Almost six years after the 9/11 attacks, the Pentagon has at long last come out with a comprehensive set of plans to fight terrorism outside of the two war theaters. We don't know too much about the plans because they're secret, so the only parts of it we'll hear about are the parts Rumsfeld authorizes to be leaked. But from what's been officially leaked so far, it sounds like a global Special Forces operation that will be run under the direct control of Donald Rumsfeld. And boy, isn't that just what we need: Field Marshal Don and his Howling Commandos running roughshod over the formal military chain of command, the State Department, the CIA, and the entire universe of international law enforcement agencies. If, by some chance, America has a genuine friend left in the world, it won't have any after two and a half more years of Rumsfeld slapping everybody in the face with a poop pie.

Ultimately, we're only going to make genuine progress in defeating terrorism by repudiating the entire neoconservative philosophy and the havoc it has wrought on our foreign policy and our own military, intelligence and law enforcement agencies. We need to get rid of a lot more people that Donald Rumsfeld--Cheney, Bolton and Rice are up at the top of my list.

But, you have to start somewhere, and Rumsfeld is as good a place to start as any.

Monday, April 24, 2006

At Long Last, a Plan for the War on Terror

Ann Scott Tyson of The Washington Post reported that Defense Secretary Donald Rumsfeld has approved a comprehensive plan to fight the war on terror. About time, huh?
The long-awaited campaign plan for the global war on terrorism, as well as two subordinate plans also approved within the past month by Rumsfeld, are considered the Pentagon's highest priority, according to officials familiar with the three documents who spoke on the condition of anonymity because they were not authorized to speak about them publicly.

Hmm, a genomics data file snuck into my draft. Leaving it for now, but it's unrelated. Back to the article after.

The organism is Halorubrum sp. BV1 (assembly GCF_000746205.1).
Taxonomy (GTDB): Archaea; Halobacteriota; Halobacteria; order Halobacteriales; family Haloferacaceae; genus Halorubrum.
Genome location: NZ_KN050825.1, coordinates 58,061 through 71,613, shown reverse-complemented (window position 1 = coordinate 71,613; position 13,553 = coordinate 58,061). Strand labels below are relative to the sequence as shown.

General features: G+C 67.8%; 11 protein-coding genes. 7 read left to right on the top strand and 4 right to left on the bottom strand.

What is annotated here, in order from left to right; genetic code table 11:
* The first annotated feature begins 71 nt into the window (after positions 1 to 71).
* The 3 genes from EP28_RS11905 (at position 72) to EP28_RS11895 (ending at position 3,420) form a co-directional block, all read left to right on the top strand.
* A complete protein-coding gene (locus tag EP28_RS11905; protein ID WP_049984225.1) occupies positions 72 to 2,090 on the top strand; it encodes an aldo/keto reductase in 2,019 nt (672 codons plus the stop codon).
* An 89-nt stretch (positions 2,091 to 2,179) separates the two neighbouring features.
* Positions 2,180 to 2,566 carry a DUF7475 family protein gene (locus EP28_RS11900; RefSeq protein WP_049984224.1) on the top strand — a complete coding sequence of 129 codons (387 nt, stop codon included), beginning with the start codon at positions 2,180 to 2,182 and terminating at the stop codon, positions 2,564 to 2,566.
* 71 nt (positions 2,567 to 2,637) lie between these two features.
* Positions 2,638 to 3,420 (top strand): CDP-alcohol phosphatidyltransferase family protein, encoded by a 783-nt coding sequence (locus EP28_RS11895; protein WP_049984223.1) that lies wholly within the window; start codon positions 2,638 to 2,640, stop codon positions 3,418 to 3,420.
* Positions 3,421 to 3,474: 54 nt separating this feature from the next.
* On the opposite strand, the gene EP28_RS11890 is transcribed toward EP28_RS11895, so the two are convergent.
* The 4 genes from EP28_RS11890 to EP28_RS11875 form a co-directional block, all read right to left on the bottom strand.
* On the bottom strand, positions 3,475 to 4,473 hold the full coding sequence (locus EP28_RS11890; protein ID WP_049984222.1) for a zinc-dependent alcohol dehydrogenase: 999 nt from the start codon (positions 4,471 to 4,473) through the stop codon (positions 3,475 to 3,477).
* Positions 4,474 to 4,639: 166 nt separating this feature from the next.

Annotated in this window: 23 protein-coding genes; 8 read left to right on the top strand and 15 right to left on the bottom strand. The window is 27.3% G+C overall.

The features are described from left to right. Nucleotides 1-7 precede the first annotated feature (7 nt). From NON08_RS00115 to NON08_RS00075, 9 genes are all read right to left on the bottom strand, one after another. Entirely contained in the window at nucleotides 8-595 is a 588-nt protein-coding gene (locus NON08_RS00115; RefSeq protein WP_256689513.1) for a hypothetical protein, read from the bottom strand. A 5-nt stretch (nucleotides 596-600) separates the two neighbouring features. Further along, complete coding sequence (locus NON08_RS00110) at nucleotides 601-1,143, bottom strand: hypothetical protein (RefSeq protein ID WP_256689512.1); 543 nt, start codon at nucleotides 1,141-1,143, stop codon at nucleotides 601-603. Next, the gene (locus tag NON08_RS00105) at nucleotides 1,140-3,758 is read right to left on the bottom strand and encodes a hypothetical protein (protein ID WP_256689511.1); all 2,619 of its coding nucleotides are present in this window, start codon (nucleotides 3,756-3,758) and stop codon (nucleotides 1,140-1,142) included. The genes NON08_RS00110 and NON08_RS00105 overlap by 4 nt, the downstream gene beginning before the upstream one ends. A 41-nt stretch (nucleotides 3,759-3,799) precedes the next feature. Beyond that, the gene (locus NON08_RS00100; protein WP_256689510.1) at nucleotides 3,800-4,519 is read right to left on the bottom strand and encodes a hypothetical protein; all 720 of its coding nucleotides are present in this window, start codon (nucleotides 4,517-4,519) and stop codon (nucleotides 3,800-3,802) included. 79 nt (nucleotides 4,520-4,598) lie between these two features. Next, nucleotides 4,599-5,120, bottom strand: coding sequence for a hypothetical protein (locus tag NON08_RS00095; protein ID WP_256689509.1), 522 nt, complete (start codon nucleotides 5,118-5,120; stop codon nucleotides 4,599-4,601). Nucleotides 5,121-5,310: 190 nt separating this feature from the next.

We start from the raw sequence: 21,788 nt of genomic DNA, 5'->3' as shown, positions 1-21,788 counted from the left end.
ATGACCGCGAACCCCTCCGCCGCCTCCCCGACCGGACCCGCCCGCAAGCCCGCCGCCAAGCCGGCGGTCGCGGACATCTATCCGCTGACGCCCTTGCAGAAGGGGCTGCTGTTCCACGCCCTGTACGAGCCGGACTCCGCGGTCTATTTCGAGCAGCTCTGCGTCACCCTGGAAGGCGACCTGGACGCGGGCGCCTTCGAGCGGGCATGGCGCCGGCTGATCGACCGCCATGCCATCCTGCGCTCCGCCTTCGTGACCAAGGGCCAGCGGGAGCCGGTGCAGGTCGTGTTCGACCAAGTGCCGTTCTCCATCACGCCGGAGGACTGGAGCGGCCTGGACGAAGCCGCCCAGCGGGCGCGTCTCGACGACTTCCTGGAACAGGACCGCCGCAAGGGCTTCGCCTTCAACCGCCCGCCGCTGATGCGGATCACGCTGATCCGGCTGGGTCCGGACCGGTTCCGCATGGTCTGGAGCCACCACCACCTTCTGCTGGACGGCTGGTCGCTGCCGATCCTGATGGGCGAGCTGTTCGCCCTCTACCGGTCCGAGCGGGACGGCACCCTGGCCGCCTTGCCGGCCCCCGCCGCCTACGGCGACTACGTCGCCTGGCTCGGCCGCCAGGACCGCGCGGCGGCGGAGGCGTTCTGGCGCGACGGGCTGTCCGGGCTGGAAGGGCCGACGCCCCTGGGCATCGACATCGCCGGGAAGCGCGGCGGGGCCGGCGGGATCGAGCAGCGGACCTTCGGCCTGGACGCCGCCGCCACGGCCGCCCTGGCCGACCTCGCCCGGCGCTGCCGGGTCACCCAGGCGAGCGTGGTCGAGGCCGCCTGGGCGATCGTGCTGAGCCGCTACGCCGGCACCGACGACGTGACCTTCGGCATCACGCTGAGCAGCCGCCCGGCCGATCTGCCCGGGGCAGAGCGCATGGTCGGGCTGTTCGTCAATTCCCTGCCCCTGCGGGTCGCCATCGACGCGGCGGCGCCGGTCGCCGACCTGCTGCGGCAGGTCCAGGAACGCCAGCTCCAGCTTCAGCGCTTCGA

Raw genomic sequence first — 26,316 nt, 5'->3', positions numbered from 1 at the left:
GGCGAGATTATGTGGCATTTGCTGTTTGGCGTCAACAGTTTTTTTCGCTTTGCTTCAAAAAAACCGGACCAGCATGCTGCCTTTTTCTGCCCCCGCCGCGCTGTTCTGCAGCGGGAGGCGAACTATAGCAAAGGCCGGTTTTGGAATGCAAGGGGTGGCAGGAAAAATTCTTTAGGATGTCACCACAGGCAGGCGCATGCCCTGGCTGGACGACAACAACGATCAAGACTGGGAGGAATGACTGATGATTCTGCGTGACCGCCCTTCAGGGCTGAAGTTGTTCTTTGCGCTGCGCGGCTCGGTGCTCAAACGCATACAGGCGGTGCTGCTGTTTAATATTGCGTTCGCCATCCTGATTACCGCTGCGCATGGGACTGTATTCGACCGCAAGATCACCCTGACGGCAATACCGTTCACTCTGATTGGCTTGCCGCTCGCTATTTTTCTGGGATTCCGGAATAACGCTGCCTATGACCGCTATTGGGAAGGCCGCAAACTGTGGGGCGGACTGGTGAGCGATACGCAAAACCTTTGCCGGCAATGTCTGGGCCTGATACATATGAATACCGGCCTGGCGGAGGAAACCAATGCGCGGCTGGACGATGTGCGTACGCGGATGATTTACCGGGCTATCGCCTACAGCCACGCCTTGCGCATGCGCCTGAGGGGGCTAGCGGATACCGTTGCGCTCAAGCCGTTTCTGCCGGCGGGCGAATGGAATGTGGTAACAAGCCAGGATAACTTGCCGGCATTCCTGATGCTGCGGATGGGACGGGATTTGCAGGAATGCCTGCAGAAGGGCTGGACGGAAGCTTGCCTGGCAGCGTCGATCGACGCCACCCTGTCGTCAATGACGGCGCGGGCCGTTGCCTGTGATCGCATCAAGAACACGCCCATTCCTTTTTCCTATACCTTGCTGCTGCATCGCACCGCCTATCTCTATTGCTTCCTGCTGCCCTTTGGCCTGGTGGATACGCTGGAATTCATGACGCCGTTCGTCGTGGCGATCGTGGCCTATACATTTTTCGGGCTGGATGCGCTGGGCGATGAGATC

Two things. First, if memory serves me correctly, we've been in a war on terror for almost five years now. If coming up with a plan to fight it has really been the Pentagon's "highest priority," I'd hate to see what happens with stuff they keep on the back burner these days.

Second, I wonder who authorized the anonymous officials not to speak about the plans publicly. How much longer are we going to play this "official/unofficial leak" patty cake?

The program is secret, of course, which is no doubt why it had to be leaked.


The plans involve stepped up use of Special Forces. General Doug Brown, head of Special Operations Command (SOCOM), began working on the plans in 2003 when Rumsfeld first designated SOCOM as the "lead command for the war on terrorism."

Author Tyson doesn't speculate on why Rumsfeld waited until 2003 to name a lead command to fight terror and start putting together a plan to fight it. One would imagine he was too busy getting ready to invade Iraq to think about fighting terror.

One of the main reasons it took three years after that to finish the plans was tension inside the military as well as with the CIA and the State Department over who's in charge of special force counterterrorism teams within any given theater of operations. They don't appear to have to answer to U.S. embassies, or even, in some circumstances, to four-star regional commanders.

I smell trouble brewing.

One of the most important principles of military operations of any kind is "unity of command." There must be a clear line of authority that extends from the private infantry soldier to the regional commander to the Secretary of Defense to the President. Any time you have an "elite" outfit careening around in a regional commanders' area of responsibility that the regional commander doesn't have control of, bad stuff happens.